Monday, March 29, 2010
A dork by any other name
I often wonder what Murdoch’s name used to be and if he still remembers it almost two years after I picked him up. It took us over a month to give him a new name after I found him, partly because we couldn’t agree on one, but mostly because we knew deep down that naming him would mean we made a decision to keep him; neither of us wanted to be responsible for that. As our attempts to pass him on to someone else were continually thwarted we realized we needed to find something to call him since he was beginning to show signs he thought his name was Good Boy - which he definitely wasn’t.
During his first month with us we were barely able to get his attention by yelling “Hey!” And if he happened to return to us while we clapped our hands and then waved them wildly over our heads, we went overboard with the “Good Boy”s, because anything good he did was so rare, we jumped on the slightest thing.
“Did that look like he was thinking about running in my direction? Good Boy!”
“He didn’t bite me very hard that time. Good Boy!”
“Is he sitting? Good Boy!”
We yelled, “Come here,” and “Good Boy” together so often he started to respond to Good Boy with a certain recognition in his eye.
Over those first few weeks, Morgan and I must have gone through about 200 names. Everyday we each offered up a slew of options, a lot of them were ridiculous, some were pretty decent but not for our particular bundle of terror, mostly one of us would like a name the other couldn’t stand. Some names we kept for half a day, rolling them around in our mouths to see how they felt before realizing they didn’t suit him. I have no idea how people name babies.
Murdoch was the winner mostly because we’d run out of steam and were tired of discussing the subject 24 hours a day. We came up with the name while returning from a road trip on which Murdoch had accompanied us because there had been no other option. He was securely belted into the back seat of the car and I kept turning around to look at him as Morgan drove and we bounced names back and forth. It had been quiet for a while as we watched the scenery fly by the window, the wind-blown pines that lined the road were scraggily and very green against the flat grey sky.
“What about Murdoch?” I suggested, explaining how every crazy person in every movie or tv show is always called Murdoch. It seemed to suit.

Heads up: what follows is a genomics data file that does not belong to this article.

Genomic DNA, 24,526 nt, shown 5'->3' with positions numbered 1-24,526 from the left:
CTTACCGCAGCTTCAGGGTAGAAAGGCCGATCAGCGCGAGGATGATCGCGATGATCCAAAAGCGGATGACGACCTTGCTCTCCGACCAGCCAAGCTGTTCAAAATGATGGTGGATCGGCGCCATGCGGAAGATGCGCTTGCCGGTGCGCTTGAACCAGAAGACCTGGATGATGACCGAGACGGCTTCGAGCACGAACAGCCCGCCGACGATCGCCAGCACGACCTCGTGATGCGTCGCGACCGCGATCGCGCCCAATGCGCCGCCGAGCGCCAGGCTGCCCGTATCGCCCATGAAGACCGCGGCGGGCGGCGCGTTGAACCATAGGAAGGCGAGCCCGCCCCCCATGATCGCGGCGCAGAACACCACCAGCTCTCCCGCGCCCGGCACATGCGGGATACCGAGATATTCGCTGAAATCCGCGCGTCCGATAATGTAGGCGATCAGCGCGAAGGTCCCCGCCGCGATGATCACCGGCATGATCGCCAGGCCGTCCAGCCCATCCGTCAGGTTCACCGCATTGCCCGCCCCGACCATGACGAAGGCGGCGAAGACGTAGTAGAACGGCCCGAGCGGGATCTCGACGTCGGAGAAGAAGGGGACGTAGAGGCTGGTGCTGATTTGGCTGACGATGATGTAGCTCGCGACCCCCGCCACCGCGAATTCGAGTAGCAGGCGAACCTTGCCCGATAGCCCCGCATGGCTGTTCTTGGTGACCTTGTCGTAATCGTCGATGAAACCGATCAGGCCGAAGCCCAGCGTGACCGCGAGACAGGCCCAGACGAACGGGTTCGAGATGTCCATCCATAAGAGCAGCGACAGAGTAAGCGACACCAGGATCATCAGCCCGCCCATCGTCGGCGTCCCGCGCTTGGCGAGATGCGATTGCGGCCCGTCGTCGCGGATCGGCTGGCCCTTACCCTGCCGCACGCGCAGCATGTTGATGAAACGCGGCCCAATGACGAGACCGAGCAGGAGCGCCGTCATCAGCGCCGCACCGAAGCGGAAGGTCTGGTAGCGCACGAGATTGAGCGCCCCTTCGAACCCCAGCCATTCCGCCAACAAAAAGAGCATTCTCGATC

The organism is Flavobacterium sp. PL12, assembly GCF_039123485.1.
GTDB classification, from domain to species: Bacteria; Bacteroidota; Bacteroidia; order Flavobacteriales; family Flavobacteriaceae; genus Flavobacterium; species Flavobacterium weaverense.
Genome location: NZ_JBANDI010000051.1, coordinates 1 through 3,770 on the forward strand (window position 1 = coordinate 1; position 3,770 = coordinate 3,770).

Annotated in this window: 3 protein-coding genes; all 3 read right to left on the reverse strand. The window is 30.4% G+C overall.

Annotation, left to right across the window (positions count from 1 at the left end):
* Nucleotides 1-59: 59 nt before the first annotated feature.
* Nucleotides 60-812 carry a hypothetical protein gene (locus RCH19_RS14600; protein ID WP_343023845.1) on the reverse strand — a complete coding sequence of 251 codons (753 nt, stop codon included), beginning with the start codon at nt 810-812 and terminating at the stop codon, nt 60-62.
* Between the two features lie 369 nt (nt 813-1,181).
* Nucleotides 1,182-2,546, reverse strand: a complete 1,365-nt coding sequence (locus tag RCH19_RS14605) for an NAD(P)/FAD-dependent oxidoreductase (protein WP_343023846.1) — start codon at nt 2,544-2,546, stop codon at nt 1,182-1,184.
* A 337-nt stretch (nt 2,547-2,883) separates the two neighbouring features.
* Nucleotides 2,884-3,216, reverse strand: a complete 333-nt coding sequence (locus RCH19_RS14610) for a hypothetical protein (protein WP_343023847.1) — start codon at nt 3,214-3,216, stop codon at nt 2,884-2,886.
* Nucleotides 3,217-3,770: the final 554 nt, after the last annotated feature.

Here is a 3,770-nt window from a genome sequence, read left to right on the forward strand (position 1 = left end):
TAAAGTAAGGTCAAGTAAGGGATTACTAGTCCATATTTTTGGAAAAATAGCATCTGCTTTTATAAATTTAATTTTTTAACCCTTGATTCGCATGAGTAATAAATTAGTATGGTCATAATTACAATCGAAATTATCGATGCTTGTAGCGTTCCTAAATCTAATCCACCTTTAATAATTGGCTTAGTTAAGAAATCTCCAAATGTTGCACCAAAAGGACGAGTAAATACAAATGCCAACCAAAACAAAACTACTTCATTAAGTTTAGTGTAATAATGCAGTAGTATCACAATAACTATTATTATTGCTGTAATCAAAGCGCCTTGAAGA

“Yeah, that works,” said Morgan. “I like it.”
Okay then, Murdoch it was. A few minutes later, after thinking about it, I piped up again, “No, I don’t think I like it.”
“No,” Morgan answered rather quickly, I thought, “We are not changing it again. It’s Murdoch.”
“Fine,” I said, turning to face the road. I imagined myself calling the name Murdoch out our front door or around trees as we tromped through the woods but wasn’t sure I liked how it sounded. However, it wasn’t long before I got so used to yelling his name I was calling everyone Murdoch for a while.
It took me eight months from the day I brought him home to actually start liking Murdoch. I could tell Morgan and I had changed attitudes towards the little demon when we no longer just addressed him as Murdoch, but began shortening his name to Murd. Then the nicknames started rolling easily off our tongues each time we spoke to him and I knew he was officially part of our family.
All of our dogs have nicknames that are used more frequently than their actual names and each one reflects in no uncertain terms exactly where they fit in. Bear is often called Baby Bear or Bearalina. A lot of the time it’s just Floopy or Boobers. Mostly I call her Peanut, but she does get an occasional Sweet Pea, as does Max. I don’t think I’ve ever referred to Murdoch as Sweet Pea though.
Max is often addressed as Maxwell or Maxamillion - both are best said with an English accent. He also gets Maximum or Maximo or just plain Cutie (but that’s mostly from me).
Murdoch is a whole different story. His nicknames carry a certain understated hostility which mirror his attitude almost perfectly. Most commonly I find myself calling him Murd McTurd, but there is also Murdork, Merp the Twerp or Murple the Purple Nurple.
I’m quite sure he doesn’t understand the negative undertones, but they all get the same long-faced “I am not amused” stare in return. But that’s pretty much what Murdoch’s face looks like all the time. His almost piercing brown eyes peer through sprays of hair growing up and out instead of lying flat at the top of a long snout that ends in pouty lips which peek out from behind his shaggy beard. Mostly it’s the sulky face of a spoiled child who has just been told “No” for the first time and it makes me want to pinch his cheeks every time.